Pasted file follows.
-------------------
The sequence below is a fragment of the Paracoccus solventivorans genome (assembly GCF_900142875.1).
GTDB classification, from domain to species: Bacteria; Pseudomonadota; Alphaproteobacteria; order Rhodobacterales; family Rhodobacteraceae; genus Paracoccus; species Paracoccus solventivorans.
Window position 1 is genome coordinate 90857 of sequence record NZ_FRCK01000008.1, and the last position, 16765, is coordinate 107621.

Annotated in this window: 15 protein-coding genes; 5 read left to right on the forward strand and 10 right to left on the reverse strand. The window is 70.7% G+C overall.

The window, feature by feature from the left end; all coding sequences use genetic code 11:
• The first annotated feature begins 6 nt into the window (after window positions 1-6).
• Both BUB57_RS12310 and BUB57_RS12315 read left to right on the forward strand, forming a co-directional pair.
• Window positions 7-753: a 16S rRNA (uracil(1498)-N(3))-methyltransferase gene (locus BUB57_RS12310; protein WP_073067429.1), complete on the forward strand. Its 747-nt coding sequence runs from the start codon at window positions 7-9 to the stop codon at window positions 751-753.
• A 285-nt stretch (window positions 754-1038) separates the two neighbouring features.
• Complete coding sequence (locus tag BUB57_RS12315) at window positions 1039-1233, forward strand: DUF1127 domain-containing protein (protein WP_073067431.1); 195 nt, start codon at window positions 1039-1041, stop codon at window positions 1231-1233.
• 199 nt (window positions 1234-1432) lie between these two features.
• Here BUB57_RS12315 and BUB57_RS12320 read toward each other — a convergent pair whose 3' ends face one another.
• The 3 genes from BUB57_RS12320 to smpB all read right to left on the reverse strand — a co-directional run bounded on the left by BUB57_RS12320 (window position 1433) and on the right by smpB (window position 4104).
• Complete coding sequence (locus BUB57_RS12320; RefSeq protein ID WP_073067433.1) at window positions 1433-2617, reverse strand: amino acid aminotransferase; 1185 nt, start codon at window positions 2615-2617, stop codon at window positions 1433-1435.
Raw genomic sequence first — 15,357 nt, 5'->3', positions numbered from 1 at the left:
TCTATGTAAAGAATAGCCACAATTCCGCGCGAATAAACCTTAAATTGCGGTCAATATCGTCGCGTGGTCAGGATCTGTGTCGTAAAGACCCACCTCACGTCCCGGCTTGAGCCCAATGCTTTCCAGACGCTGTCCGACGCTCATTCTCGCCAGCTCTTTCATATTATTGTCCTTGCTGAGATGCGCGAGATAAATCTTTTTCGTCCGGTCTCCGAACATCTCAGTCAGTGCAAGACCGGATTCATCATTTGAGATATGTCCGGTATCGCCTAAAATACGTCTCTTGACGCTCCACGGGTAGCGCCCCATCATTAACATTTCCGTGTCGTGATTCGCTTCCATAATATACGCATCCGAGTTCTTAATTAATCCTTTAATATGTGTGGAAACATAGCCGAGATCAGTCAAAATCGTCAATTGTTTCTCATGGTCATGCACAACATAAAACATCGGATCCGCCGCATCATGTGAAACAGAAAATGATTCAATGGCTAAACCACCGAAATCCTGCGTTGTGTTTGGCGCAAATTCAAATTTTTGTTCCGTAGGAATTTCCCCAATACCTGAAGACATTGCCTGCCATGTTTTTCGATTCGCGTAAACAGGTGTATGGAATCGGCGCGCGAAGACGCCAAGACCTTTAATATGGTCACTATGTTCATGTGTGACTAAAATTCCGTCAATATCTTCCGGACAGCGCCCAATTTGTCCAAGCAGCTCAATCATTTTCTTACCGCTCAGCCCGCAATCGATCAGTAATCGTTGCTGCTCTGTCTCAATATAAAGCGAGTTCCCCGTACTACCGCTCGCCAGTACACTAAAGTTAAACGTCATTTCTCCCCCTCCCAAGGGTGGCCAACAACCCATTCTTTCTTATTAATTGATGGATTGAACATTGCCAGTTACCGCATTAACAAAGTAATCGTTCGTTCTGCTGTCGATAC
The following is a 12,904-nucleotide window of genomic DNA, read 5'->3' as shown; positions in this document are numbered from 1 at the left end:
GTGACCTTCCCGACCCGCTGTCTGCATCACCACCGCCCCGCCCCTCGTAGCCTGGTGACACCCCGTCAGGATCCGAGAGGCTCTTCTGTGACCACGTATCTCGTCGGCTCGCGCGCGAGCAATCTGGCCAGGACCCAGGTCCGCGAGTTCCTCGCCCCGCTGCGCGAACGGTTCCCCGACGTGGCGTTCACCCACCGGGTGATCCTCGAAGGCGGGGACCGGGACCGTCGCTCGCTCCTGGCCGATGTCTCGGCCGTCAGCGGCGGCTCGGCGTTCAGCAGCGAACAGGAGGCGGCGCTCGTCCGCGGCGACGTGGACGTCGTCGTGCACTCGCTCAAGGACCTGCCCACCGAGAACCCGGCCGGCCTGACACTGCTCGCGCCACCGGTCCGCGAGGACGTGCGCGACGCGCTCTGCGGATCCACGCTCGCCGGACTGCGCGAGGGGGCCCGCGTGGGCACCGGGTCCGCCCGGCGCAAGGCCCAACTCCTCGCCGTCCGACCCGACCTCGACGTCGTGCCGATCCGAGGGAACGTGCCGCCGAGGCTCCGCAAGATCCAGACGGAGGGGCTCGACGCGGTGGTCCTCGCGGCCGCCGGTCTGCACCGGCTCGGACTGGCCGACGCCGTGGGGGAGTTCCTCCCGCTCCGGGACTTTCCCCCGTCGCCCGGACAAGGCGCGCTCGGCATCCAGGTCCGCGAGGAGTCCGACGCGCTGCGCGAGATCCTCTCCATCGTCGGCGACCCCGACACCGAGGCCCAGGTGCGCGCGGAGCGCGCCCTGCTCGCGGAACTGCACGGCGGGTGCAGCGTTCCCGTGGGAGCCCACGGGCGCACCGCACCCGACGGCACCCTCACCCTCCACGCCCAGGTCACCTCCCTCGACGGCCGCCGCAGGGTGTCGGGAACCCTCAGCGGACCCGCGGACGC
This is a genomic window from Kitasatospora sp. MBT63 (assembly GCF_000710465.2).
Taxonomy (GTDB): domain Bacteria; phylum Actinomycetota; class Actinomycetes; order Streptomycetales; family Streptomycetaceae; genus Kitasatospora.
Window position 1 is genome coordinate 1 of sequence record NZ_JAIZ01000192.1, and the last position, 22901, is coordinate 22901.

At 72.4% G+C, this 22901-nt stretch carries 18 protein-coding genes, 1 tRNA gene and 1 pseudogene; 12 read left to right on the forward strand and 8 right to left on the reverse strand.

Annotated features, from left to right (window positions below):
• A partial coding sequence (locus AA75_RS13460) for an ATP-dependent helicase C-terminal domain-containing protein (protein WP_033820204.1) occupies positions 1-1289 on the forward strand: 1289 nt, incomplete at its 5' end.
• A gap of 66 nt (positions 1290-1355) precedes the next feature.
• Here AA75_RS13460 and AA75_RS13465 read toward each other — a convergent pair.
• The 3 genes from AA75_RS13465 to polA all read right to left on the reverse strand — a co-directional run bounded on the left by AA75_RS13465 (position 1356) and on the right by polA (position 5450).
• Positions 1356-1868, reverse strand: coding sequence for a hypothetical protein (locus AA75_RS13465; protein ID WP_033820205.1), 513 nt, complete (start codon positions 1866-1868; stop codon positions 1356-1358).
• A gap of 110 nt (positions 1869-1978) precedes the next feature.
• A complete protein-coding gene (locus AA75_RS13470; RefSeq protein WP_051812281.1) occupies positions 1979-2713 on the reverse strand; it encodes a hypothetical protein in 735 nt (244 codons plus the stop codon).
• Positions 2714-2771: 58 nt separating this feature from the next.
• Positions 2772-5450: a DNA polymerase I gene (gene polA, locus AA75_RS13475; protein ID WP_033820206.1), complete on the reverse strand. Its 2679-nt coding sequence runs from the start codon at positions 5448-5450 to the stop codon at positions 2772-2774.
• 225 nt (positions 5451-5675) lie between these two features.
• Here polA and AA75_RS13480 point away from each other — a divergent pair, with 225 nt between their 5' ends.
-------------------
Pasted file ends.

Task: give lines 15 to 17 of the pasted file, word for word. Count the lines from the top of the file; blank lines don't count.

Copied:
Raw genomic sequence first — 15,357 nt, 5'->3', positions numbered from 1 at the left:
TCTATGTAAAGAATAGCCACAATTCCGCGCGAATAAACCTTAAATTGCGGTCAATATCGTCGCGTGGTCAGGATCTGTGTCGTAAAGACCCACCTCACGTCCCGGCTTGAGCCCAATGCTTTCCAGACGCTGTCCGACGCTCATTCTCGCCAGCTCTTTCATATTATTGTCCTTGCTGAGATGCGCGAGATAAATCTTTTTCGTCCGGTCTCCGAACATCTCAGTCAGTGCAAGACCGGATTCATCATTTGAGATATGTCCGGTATCGCCTAAAATACGTCTCTTGACGCTCCACGGGTAGCGCCCCATCATTAACATTTCCGTGTCGTGATTCGCTTCCATAATATACGCATCCGAGTTCTTAATTAATCCTTTAATATGTGTGGAAACATAGCCGAGATCAGTCAAAATCGTCAATTGTTTCTCATGGTCATGCACAACATAAAACATCGGATCCGCCGCATCATGTGAAACAGAAAATGATTCAATGGCTAAACCACCGAAATCCTGCGTTGTGTTTGGCGCAAATTCAAATTTTTGTTCCGTAGGAATTTCCCCAATACCTGAAGACATTGCCTGCCATGTTTTTCGATTCGCGTAAACAGGTGTATGGAATCGGCGCGCGAAGACGCCAAGACCTTTAATATGGTCACTATGTTCATGTGTGACTAAAATTCCGTCAATATCTTCCGGACAGCGCCCAATTTGTCCAAGCAGCTCAATCATTTTCTTACCGCTCAGCCCGCAATCGATCAGTAATCGTTGCTGCTCTGTCTCAATATAAAGCGAGTTCCCCGTACTACCGCTCGCCAGTACACTAAAGTTAAACGTCATTTCTCCCCCTCCCAAGGGTGGCCAACAACCCATTCTTTCTTATTAATTGATGGATTGAACATTGCCAGTTACCGCATTAACAAAGTAATCGTTCGTTCTGCTGTCGATAC
The following is a 12,904-nucleotide window of genomic DNA, read 5'->3' as shown; positions in this document are numbered from 1 at the left end: